Beyond the famous artists, the core of this new exhibition is about moving beyond the accepted fiction of Abstract Expressionism to recognize and embrace its larger and more truthful heritage. Pollock was depicted as a “bad boy” in the art world with his avant garde technique and loose style, but his work was deliberately planned out. Despite being an alcoholic, he didn’t paint drunk. He was also heavily influenced by Native American sand paintings and other traditions from around the world.


“Sometimes it’s felt that, in Hawai‘i, things aren’t as good or can’t compete with what’s happening on the Mainland,” O’Harrow says. “And that’s not the case at all. Our local artists, who have always worked at the highest level, can enter the canon of art history. That’s important.”


Tadashi Sato (American, 1923‒2005)

Surf and Water Reflections, 1969‒70  |  Oil on canvas

Honolulu Museum of Art, Gift of The Contemporary Museum, Honolulu, 2011, and gift of the Honolulu Advertiser Collection at Persis Corporation, 1974 (TCM.1974.1.239)

Reproduced by permission of Jan Shimamura







Willem de Kooning (American, 1904‒1997)

Woman as Landscape, 1954‒5  |  Oil on canvas

Collection of Barney Ebsworth

© 2017 The Willem de Kooning Foundation/ Artists Rights Society (ARS), New York








Mark Rothko (American, 1903‒1970)

Untitled, 1968  |  Acrylic on paper mounted on Masonite

University of Iowa Museum of Art

Gift of the Mark Rothko Foundation, Inc., 1985.49

© 1998 Kate Rothko Prizel & Christopher Rothko / Artists Rights Society (ARS), New York

Reproduced with permission from The University of Iowa








Jackson Pollock (American, 1912‒1956)

Portrait of H. M., 1945  |  Oil on canvas

University of Iowa Museum of Art  |  Gift of Peggy Guggenheim, 1947.39

© 2017 The Pollock-Krasner Foundation/Artists Rights Society (ARS), New York

Reproduced with permission from The University of Iowa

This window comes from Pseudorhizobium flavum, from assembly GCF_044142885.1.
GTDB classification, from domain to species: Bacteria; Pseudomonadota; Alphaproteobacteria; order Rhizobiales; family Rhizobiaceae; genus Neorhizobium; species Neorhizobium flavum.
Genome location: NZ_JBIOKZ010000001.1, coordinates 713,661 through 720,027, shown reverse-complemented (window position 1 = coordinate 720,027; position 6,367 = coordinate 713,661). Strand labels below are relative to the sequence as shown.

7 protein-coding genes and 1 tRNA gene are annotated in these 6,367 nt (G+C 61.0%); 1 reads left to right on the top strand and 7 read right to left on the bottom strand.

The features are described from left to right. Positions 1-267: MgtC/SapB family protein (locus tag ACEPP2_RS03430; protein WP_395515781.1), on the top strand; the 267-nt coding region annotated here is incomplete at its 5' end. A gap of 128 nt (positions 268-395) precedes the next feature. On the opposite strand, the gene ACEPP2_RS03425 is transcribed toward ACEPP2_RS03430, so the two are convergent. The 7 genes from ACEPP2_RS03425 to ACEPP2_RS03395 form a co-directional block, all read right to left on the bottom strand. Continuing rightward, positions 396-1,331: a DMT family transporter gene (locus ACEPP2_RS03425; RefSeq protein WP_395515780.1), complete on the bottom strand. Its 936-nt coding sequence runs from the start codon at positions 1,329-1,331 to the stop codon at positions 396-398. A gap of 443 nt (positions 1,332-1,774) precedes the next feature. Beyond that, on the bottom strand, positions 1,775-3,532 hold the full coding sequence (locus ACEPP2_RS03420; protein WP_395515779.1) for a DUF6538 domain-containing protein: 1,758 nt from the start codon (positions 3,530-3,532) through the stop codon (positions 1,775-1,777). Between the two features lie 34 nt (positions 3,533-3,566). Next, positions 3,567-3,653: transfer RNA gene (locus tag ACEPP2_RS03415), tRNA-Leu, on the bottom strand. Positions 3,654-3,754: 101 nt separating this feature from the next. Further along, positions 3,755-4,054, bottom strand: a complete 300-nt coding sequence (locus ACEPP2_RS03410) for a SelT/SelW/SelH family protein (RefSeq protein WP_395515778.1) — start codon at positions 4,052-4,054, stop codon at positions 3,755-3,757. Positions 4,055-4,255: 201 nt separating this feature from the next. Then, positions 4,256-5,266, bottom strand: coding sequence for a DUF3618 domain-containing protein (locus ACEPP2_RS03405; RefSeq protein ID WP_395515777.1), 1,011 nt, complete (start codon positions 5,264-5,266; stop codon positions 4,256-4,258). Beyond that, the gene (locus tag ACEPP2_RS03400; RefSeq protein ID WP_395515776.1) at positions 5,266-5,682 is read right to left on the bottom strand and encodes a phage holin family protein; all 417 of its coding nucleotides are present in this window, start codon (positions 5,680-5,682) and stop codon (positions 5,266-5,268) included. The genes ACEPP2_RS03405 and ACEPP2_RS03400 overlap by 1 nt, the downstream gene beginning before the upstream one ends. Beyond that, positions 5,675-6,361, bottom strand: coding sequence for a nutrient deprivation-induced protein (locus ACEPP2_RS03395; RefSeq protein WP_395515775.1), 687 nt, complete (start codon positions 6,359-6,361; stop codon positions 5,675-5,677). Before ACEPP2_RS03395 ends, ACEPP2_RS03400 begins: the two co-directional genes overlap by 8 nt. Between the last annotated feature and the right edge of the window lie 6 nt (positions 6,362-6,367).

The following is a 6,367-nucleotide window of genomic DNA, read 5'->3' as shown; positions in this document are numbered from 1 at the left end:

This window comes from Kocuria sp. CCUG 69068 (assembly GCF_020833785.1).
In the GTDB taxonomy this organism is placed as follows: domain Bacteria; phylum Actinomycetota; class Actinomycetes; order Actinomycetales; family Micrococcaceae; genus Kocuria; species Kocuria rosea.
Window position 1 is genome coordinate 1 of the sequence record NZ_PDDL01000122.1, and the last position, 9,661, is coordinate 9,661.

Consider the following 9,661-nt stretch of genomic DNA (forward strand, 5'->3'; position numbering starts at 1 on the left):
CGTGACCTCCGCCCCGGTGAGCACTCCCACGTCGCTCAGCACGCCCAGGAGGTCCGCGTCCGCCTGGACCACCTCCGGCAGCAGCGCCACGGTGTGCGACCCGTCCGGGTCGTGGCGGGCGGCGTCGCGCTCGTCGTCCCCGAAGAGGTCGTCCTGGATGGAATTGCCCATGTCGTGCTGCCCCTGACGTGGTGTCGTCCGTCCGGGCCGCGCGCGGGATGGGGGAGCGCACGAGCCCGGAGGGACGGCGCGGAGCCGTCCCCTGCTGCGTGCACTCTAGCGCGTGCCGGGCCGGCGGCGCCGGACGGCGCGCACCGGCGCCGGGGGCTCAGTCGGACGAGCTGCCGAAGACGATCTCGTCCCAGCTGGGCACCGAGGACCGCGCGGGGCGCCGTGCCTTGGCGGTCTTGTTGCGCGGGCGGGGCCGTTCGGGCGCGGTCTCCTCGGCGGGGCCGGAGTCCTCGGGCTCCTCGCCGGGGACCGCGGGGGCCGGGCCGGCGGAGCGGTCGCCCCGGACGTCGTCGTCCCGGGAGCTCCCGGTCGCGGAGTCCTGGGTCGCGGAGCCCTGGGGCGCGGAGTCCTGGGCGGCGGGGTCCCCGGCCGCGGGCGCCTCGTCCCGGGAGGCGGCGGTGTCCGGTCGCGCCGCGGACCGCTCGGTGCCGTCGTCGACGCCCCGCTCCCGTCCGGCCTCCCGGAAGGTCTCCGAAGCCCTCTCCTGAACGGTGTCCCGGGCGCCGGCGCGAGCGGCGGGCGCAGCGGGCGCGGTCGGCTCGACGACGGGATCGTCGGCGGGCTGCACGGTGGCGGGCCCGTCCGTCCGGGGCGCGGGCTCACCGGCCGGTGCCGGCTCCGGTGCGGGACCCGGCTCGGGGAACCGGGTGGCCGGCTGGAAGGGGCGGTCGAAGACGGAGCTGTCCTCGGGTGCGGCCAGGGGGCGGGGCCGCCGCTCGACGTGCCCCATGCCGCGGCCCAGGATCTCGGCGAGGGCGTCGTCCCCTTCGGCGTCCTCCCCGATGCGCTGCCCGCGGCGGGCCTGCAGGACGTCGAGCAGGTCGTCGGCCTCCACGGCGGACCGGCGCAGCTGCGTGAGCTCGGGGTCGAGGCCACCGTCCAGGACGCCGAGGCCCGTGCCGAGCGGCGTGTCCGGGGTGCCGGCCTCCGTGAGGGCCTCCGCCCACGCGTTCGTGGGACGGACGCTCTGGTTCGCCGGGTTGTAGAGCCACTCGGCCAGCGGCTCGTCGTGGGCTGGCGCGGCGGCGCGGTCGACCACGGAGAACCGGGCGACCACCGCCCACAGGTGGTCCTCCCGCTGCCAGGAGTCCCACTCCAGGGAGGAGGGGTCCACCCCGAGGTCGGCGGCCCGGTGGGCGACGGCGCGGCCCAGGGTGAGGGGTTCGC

Sitting with Satoru

One of the New York Abstract Expressionists, 92-year-old Satoru Abe, still sculpting and going strong.

  Satoru Abe



It’s 10 a.m. on a Saturday morning at the Kaimukī home of Satoru Abe when John Koga arrives with a six-pack of Heineken.


“So you going drink too, right?” the 92-year-old artist asks.


“Yeah, I’ll drink with you,” Koga replies, chuckling.


Koga, also an acclaimed Modernist artist, helped arrange this get-together with Abe. For the next three hours, over beers, sushi and scones, Abe talks about his career, his education in New York and Hawai‘i’s art scene today. We tour his studio, his home and garage, filled to the brim with works ranging from metal sculptures smaller than a paperweight to one the size and shape of a tree, planted in the yard outside his house.


“the idol,” 1958
satoru abe
Photo: courtesy of honolulu museum of art

Even if you don’t know his name, you know his artwork: the copper-and-bronze cone with rectangular chunks missing, outside Aloha Stadium; the six granite tablets in a circle with images of leaves etched on them at the airport; the twisting, interwoven treelike sculptures outside the First Hawaiian Center. Satoru Abe is a sculptor, a welder, a painter and an illustrator.


Alongside Abe’s own pieces on display at his home are his favorites by Hawai‘i artists, collected or received as gifts over the years. They cover nearly every inch of wall and shelf space. “That’s David Behlke, that one’s Sanit Khewhok. [Lauren] Okano is over there, next to [Warren] Stenberg. Of course, my mentor, Isami Doi. Probably a surprise is that one by Keiko Bonk,” Abe says, pointing. Bonk is perhaps best known as the first Green Party member to win political office in Hawai‘i.